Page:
Jackie’s latest post: Around the Kitchen Table… Morning Mystery

  8. Thank you! Great post. I work from home and my daughter is 2 now. We will be homeschooling regularly soon. This is very helpful! By biggest problem is that I am by nature not very organized, I will really have to discipline myself on that.
    Anastasia @ Eco-Babyz’s latest post: GIE 29- Music Education Starts in the Womb

  9. I’m a single homeschooling WHAM and key for me has been having a childcare provider that is very homeschooling/unschooling friendly. Also, I made it a priority to find friends that fit us really well – other unschooling families with similar values, where I can be friends with the Mom, and our children are similar ages (give or take a few years) and get along well. In terms of organization, I attempt to use physical structures to make being organized almost a default position (I like some ideas from zenhabits.net). I still have a ways to go ;). Recommend the ideas behind “The 4 Hour Workweek”, (not that my business is online), like the 80-20 rule paired with Parkinson’s Principle and testing out what is worth your time/effort. I’ve noticed though that a lot of time management or ‘how to get organized’ advice is too linear to apply to the circular quality of (attached) mothering.

    • you said:
      I’ve noticed though that a lot of time management or ‘how to get organized’ advice is too linear to apply to the circular quality of (attached) mothering.

      I agree!

      • I agree. I’d be really curious what the both of you think of “GTD”. What I like about it is he 1) doesn’t differentiate work from life (ie weeding the garden is work just like recording business expenses and 2) he’s got this whole “mind like water” analogy that really resonates with me.

        I’m finding it to be the first “system” that can handle the multiple overarching focuses in my life (I’ve got six!) without overwhelming me. It’s given me a lot of control over life.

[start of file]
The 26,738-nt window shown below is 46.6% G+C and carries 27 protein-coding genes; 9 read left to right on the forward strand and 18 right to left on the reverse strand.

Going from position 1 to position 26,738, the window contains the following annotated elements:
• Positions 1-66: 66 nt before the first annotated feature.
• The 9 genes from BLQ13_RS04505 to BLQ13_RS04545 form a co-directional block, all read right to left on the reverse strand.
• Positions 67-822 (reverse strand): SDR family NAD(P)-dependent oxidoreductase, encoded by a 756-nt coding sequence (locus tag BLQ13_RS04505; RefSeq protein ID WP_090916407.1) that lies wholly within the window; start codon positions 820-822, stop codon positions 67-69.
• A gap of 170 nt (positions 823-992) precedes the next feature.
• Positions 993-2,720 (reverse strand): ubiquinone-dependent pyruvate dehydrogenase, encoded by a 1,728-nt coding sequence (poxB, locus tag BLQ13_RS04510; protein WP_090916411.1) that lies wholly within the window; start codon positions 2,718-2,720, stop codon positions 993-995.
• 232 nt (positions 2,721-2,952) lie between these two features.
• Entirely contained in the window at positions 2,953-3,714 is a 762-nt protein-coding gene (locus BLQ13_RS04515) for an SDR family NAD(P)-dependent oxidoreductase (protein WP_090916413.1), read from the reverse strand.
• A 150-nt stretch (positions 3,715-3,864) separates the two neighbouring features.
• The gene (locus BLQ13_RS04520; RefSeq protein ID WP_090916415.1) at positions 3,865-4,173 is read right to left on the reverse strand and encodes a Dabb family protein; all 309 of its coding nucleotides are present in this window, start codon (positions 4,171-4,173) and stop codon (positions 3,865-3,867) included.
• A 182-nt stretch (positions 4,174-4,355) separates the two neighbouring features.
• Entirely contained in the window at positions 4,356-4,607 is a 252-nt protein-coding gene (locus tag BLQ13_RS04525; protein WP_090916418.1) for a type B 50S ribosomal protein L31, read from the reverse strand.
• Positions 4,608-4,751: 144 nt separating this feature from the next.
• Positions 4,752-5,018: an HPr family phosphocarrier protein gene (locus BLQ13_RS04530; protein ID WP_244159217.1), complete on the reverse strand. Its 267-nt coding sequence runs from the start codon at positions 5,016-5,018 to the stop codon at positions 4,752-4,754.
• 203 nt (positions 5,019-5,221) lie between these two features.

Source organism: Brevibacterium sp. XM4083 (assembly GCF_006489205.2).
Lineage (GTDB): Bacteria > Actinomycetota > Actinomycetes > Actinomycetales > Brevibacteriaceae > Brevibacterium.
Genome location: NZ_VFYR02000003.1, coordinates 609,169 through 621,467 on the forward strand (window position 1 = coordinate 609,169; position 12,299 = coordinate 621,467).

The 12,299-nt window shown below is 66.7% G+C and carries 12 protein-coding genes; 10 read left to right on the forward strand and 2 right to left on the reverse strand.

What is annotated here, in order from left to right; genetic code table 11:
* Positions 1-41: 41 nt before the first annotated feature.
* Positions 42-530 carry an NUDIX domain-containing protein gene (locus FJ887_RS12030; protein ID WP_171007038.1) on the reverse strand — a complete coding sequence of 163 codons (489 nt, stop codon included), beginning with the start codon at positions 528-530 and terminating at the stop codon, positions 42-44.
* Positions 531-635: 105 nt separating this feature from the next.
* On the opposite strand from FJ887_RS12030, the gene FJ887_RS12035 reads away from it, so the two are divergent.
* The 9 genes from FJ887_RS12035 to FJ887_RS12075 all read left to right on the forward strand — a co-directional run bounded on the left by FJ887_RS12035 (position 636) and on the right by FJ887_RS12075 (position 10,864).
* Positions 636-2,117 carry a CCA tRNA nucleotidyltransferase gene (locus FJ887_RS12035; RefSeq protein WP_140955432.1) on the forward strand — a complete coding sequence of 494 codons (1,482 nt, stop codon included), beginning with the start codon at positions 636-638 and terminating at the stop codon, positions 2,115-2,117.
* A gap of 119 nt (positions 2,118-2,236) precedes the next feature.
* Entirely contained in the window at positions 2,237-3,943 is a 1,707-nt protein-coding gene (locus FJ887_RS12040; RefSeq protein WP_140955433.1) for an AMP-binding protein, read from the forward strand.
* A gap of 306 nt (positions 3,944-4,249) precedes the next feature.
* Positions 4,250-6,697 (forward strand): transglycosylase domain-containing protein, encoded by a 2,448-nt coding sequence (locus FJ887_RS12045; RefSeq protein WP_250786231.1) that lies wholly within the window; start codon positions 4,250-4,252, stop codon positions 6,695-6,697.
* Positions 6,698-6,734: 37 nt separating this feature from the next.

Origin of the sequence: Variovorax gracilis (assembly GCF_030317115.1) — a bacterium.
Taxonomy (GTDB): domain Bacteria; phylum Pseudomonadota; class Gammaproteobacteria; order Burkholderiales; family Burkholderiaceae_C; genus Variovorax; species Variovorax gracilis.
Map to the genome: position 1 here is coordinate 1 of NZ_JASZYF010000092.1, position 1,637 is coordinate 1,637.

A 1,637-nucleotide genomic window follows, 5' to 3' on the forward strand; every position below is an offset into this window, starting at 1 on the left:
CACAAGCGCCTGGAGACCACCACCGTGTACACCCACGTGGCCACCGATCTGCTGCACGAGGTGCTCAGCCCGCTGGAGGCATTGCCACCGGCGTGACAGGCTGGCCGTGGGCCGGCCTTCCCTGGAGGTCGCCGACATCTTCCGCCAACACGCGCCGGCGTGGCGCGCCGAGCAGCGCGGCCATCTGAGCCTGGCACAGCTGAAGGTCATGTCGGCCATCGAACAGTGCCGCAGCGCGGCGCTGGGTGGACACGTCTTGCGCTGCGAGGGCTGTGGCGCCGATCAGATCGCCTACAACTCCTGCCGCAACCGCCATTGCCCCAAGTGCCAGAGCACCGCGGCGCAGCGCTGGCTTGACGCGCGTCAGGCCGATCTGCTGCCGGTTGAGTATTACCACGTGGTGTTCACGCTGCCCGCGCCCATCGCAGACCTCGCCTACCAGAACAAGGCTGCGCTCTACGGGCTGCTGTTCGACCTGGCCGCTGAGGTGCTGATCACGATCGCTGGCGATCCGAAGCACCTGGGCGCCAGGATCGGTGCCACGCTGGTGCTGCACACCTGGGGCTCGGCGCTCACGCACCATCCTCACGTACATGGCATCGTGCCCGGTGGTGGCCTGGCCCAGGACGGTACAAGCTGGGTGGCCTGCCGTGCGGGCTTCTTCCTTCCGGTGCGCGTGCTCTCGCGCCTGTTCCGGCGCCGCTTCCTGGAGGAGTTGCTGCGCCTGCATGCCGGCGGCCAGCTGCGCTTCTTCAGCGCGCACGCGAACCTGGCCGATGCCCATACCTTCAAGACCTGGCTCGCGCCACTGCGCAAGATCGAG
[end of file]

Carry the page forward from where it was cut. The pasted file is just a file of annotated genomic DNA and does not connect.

Hillary’s latest post: Homeschooling and Working from Home- Yes You Can!

        • GTD overwhelmed me. I have applied the flow diagram to my e-mail which I love. That’s working really well for me.

          I like the idea management presented in Making Ideas Happen. Everything is a project and all incoming stuff (ideas, paper, tasks whatever) is either an action item (which you can apply the flow diagram from GTD), reference or back burner (my life seems full of those somedays). You create a system to categorize and sort these things and then manage your time to actually deal with the action items. I’ve probably explained it poorly but the structure is working for me right now.

          • I agree, Renee, that GTD was overwhelming. My husband finds it really helpful for the most part, but I just couldn’t keep up with it. I’m interested to look at the system that you mentioned. I’m definitely struggling to find a system that really works for me as a homemaker, homeschooler, and business owner. Feels like it’s difficult to find the right fit.

          • Stephanie,

            Making Ideas Happen is not so much about an organizing system as it is well… making ideas happen. I still recommend it but it’s not a system to follow more of an overarching strategy for creative types to see their ideas come to fruition. This can include your homeschooling ideas.

    • I’m a single wahm who home schools, also. I am so fortunate that my daughter is a very self directed learner, and has been from a young age. Home schooling is so much easier when you let your child follow their passions. We are slowly stepping away from a curriculum as she gets older and proves that she doesn’t need one to cover all the bases.